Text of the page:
Revisiting South Africa: The window and the mirror

I just came back from 2 weeks in South Africa, exactly three years after my first visit there.  My sense of wonder is even stronger than after that first visit. This time, though, I came away with more insights into both the opportunities and challenges South Africa faces – and the ones we face here at home.  The trip was both a window into another world and a mirror that forced me to take a fresh look at my own world.

After all, a zebra may just be another species of horse. But seeing animals like zebras roaming freely makes you look at a lot of animals with a fresh eye.

The window: Incredible diversity and challenges

I dove more deeply into South Africa this trip, but my perspective is still superficial and based on impressions rather than data. I make no claim to expertise. Compared to the last visit, I did spend more time both as a tourist and talking and working with clients. I talked with a wider range of people: black, white, Indian, Afrikaans, men and women, bankers, corporate managers from chemical and insurance companies, lodge managers, artists and craftspeople, a refugee from Zimbabwe, a former political prisoner on Robben Island, professionals deeply involved in environment and sustainability and others deeply involved in Black Economic Empowerment.

The diversity of the country is fascinating and overwhelming.  There is diversity in every dimension including history, landscape, wildlife, cultures. Going from the Cape Town waterfront to Sandton’s wealth to Soweto’s streets to the mountains of northern Limpopo feels like different continents or planets, not different provinces of the same country.

Language is a great indicator of the diversity and complexity: there are 11 official languages, and while English may be the most common language for government and business, it is “only the fifth most spoken home language.” Not to mention that there are three different national capitals in three different provinces.

The mirror: The challenge of social and economic Transformation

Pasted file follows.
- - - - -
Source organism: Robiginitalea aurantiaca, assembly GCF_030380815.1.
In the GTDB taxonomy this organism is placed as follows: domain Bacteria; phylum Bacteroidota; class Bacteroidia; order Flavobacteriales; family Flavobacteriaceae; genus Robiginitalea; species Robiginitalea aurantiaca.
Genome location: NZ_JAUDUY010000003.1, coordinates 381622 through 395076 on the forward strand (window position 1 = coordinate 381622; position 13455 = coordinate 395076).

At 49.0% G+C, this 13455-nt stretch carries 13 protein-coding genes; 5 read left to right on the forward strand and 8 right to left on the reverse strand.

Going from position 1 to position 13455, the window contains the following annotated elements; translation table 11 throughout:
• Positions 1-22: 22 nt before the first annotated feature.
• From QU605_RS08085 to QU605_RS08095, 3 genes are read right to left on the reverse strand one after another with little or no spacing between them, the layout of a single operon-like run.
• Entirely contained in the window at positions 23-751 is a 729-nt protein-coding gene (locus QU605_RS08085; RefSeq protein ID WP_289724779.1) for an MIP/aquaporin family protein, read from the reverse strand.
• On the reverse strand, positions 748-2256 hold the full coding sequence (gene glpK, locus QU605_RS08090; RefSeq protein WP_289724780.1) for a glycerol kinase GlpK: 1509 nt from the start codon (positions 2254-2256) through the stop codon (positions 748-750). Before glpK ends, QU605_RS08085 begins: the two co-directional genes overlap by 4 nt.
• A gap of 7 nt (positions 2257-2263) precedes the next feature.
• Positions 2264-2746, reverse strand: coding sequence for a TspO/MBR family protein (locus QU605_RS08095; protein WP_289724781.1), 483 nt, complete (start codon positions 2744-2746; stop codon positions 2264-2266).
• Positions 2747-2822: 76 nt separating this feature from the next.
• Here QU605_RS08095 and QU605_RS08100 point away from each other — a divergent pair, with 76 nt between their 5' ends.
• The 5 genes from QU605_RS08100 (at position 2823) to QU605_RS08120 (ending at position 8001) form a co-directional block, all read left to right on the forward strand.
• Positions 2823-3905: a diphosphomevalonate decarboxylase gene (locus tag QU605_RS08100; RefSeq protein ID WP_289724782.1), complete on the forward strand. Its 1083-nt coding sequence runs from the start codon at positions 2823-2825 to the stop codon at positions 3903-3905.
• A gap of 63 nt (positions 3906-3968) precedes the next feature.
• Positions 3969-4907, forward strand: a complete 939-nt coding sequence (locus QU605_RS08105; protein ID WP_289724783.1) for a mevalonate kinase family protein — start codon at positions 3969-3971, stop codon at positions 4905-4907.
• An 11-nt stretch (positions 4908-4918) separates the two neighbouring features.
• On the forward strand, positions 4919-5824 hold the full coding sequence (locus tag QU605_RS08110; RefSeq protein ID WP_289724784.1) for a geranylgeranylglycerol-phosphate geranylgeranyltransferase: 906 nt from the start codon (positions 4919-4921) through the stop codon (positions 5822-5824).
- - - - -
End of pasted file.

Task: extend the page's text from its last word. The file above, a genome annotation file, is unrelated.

Admittedly it was a relief to get out of the intensity of the current US political bubble, with its non-stop tweets, reporting on tweets and tweets about the reporting. The trip was a good reminder that there is life outside that bubble, and other people have their own political, social and economic challenges – and tougher ones than ours.

But South Africa also turned into a mirror for me. The country faces tremendous challenges around race and the halting, decades-long struggle for social and economic transformation. Learning more about that struggle gave me a fresh perspective about social and economic challenges in the US.

The country is still struggling to move from an economy dominated by a white minority to one which provides much greater opportunity and empowerment for the black majority.  The original policy intent 20 years ago was to accomplish this with “broad based empowerment”, without disenfranchising (and driving away) white business and investment. Some believe progress has been too slow; they focused instead on “narrow based empowerment” which emphasizes transferring ownership from whites to blacks. Some in turn believe that narrow ownership transfer enriches few and empowers fewer. And so the search continues for an effective form of more radical transformation.

To an outsider, the challenge is that genuine transformation requires both growth and redistribution, rather than trading off either one for the other. Delivering both, of course, is difficult and requires consensus, collaboration and compromise, along with a good dose of innovation – and macro-economic luck (e.g. commodity prices going the right direction).